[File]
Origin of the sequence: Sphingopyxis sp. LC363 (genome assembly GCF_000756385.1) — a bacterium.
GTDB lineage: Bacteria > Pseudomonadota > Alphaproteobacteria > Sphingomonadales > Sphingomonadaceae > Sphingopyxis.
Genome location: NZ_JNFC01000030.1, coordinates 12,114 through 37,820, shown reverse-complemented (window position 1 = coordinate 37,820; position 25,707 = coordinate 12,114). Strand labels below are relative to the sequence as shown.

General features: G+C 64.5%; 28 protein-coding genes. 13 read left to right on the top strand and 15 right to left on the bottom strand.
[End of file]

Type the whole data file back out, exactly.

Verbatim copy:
Origin of the sequence: Sphingopyxis sp. LC363 (genome assembly GCF_000756385.1) — a bacterium.
GTDB lineage: Bacteria > Pseudomonadota > Alphaproteobacteria > Sphingomonadales > Sphingomonadaceae > Sphingopyxis.
Genome location: NZ_JNFC01000030.1, coordinates 12,114 through 37,820, shown reverse-complemented (window position 1 = coordinate 37,820; position 25,707 = coordinate 12,114). Strand labels below are relative to the sequence as shown.

General features: G+C 64.5%; 28 protein-coding genes. 13 read left to right on the top strand and 15 right to left on the bottom strand.